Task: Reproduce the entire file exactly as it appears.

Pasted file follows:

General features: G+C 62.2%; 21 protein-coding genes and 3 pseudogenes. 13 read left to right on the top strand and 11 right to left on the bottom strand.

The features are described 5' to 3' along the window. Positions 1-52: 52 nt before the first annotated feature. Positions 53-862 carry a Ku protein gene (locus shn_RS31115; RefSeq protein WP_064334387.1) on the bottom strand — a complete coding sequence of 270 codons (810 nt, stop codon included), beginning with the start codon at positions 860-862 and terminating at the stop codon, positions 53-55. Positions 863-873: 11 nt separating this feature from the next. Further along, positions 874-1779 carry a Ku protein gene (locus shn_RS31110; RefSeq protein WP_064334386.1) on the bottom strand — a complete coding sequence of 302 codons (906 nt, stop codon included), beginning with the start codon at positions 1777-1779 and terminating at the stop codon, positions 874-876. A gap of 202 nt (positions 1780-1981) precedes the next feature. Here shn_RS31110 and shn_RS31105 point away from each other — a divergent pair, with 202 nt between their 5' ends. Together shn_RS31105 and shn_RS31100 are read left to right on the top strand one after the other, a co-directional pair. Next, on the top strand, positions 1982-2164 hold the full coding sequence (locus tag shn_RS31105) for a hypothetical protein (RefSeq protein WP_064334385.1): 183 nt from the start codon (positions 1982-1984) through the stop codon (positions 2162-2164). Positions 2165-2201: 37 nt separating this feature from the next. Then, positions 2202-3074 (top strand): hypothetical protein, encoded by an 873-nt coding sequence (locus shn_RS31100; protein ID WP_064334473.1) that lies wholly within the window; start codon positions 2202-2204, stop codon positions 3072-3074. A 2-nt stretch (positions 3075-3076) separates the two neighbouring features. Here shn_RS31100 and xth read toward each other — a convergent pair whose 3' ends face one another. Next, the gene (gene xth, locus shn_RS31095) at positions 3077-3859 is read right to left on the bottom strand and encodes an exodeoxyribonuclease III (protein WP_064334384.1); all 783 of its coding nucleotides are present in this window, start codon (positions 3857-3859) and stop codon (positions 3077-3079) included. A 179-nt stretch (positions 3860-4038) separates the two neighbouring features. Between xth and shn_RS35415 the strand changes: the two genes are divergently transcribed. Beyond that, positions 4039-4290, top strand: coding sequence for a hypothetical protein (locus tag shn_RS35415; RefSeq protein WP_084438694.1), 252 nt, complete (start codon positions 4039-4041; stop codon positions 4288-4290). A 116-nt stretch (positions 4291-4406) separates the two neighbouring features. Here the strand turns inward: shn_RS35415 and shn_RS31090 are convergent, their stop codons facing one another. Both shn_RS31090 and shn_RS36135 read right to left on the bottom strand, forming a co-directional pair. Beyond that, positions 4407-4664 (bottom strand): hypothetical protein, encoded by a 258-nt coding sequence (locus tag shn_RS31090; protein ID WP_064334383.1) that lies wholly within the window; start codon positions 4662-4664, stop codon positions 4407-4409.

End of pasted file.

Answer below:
General features: G+C 62.2%; 21 protein-coding genes and 3 pseudogenes. 13 read left to right on the top strand and 11 right to left on the bottom strand.

The features are described 5' to 3' along the window. Positions 1-52: 52 nt before the first annotated feature. Positions 53-862 carry a Ku protein gene (locus shn_RS31115; RefSeq protein WP_064334387.1) on the bottom strand — a complete coding sequence of 270 codons (810 nt, stop codon included), beginning with the start codon at positions 860-862 and terminating at the stop codon, positions 53-55. Positions 863-873: 11 nt separating this feature from the next. Further along, positions 874-1779 carry a Ku protein gene (locus shn_RS31110; RefSeq protein WP_064334386.1) on the bottom strand — a complete coding sequence of 302 codons (906 nt, stop codon included), beginning with the start codon at positions 1777-1779 and terminating at the stop codon, positions 874-876. A gap of 202 nt (positions 1780-1981) precedes the next feature. Here shn_RS31110 and shn_RS31105 point away from each other — a divergent pair, with 202 nt between their 5' ends. Together shn_RS31105 and shn_RS31100 are read left to right on the top strand one after the other, a co-directional pair. Next, on the top strand, positions 1982-2164 hold the full coding sequence (locus tag shn_RS31105) for a hypothetical protein (RefSeq protein WP_064334385.1): 183 nt from the start codon (positions 1982-1984) through the stop codon (positions 2162-2164). Positions 2165-2201: 37 nt separating this feature from the next. Then, positions 2202-3074 (top strand): hypothetical protein, encoded by an 873-nt coding sequence (locus shn_RS31100; protein ID WP_064334473.1) that lies wholly within the window; start codon positions 2202-2204, stop codon positions 3072-3074. A 2-nt stretch (positions 3075-3076) separates the two neighbouring features. Here shn_RS31100 and xth read toward each other — a convergent pair whose 3' ends face one another. Next, the gene (gene xth, locus shn_RS31095) at positions 3077-3859 is read right to left on the bottom strand and encodes an exodeoxyribonuclease III (protein WP_064334384.1); all 783 of its coding nucleotides are present in this window, start codon (positions 3857-3859) and stop codon (positions 3077-3079) included. A 179-nt stretch (positions 3860-4038) separates the two neighbouring features. Between xth and shn_RS35415 the strand changes: the two genes are divergently transcribed. Beyond that, positions 4039-4290, top strand: coding sequence for a hypothetical protein (locus tag shn_RS35415; RefSeq protein WP_084438694.1), 252 nt, complete (start codon positions 4039-4041; stop codon positions 4288-4290). A 116-nt stretch (positions 4291-4406) separates the two neighbouring features. Here the strand turns inward: shn_RS35415 and shn_RS31090 are convergent, their stop codons facing one another. Both shn_RS31090 and shn_RS36135 read right to left on the bottom strand, forming a co-directional pair. Beyond that, positions 4407-4664 (bottom strand): hypothetical protein, encoded by a 258-nt coding sequence (locus tag shn_RS31090; protein ID WP_064334383.1) that lies wholly within the window; start codon positions 4662-4664, stop codon positions 4407-4409.